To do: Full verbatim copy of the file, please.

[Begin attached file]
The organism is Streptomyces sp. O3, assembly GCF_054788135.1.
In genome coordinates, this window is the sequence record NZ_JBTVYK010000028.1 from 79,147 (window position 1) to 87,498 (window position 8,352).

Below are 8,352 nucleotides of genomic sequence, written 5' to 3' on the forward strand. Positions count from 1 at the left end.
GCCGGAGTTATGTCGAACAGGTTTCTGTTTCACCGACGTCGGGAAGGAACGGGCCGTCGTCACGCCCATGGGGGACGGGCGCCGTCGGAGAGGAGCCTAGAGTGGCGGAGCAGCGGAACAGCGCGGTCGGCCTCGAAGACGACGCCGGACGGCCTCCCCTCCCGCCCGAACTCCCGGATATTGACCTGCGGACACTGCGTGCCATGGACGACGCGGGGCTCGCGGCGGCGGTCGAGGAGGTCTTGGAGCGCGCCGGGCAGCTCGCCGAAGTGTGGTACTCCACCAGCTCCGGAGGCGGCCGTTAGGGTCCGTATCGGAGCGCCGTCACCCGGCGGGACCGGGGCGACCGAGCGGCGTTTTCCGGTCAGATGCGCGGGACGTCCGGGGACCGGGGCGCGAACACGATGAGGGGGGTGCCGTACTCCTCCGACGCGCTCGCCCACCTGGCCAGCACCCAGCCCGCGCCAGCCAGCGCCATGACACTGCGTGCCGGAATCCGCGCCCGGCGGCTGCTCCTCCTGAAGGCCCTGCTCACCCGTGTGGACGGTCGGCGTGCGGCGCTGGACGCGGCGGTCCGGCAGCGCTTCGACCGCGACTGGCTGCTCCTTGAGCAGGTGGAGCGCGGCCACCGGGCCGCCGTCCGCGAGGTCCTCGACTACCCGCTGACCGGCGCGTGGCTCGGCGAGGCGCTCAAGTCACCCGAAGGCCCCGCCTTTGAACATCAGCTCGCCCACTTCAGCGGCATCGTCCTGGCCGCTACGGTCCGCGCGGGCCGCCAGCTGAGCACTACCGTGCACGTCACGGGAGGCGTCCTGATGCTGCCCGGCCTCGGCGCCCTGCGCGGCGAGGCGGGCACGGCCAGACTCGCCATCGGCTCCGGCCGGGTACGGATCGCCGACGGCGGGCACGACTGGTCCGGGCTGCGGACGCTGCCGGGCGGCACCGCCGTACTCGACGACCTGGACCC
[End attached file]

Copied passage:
The organism is Streptomyces sp. O3, assembly GCF_054788135.1.
In genome coordinates, this window is the sequence record NZ_JBTVYK010000028.1 from 79,147 (window position 1) to 87,498 (window position 8,352).

Below are 8,352 nucleotides of genomic sequence, written 5' to 3' on the forward strand. Positions count from 1 at the left end.
GCCGGAGTTATGTCGAACAGGTTTCTGTTTCACCGACGTCGGGAAGGAACGGGCCGTCGTCACGCCCATGGGGGACGGGCGCCGTCGGAGAGGAGCCTAGAGTGGCGGAGCAGCGGAACAGCGCGGTCGGCCTCGAAGACGACGCCGGACGGCCTCCCCTCCCGCCCGAACTCCCGGATATTGACCTGCGGACACTGCGTGCCATGGACGACGCGGGGCTCGCGGCGGCGGTCGAGGAGGTCTTGGAGCGCGCCGGGCAGCTCGCCGAAGTGTGGTACTCCACCAGCTCCGGAGGCGGCCGTTAGGGTCCGTATCGGAGCGCCGTCACCCGGCGGGACCGGGGCGACCGAGCGGCGTTTTCCGGTCAGATGCGCGGGACGTCCGGGGACCGGGGCGCGAACACGATGAGGGGGGTGCCGTACTCCTCCGACGCGCTCGCCCACCTGGCCAGCACCCAGCCCGCGCCAGCCAGCGCCATGACACTGCGTGCCGGAATCCGCGCCCGGCGGCTGCTCCTCCTGAAGGCCCTGCTCACCCGTGTGGACGGTCGGCGTGCGGCGCTGGACGCGGCGGTCCGGCAGCGCTTCGACCGCGACTGGCTGCTCCTTGAGCAGGTGGAGCGCGGCCACCGGGCCGCCGTCCGCGAGGTCCTCGACTACCCGCTGACCGGCGCGTGGCTCGGCGAGGCGCTCAAGTCACCCGAAGGCCCCGCCTTTGAACATCAGCTCGCCCACTTCAGCGGCATCGTCCTGGCCGCTACGGTCCGCGCGGGCCGCCAGCTGAGCACTACCGTGCACGTCACGGGAGGCGTCCTGATGCTGCCCGGCCTCGGCGCCCTGCGCGGCGAGGCGGGCACGGCCAGACTCGCCATCGGCTCCGGCCGGGTACGGATCGCCGACGGCGGGCACGACTGGTCCGGGCTGCGGACGCTGCCGGGCGGCACCGCCGTACTCGACGACCTGGACCC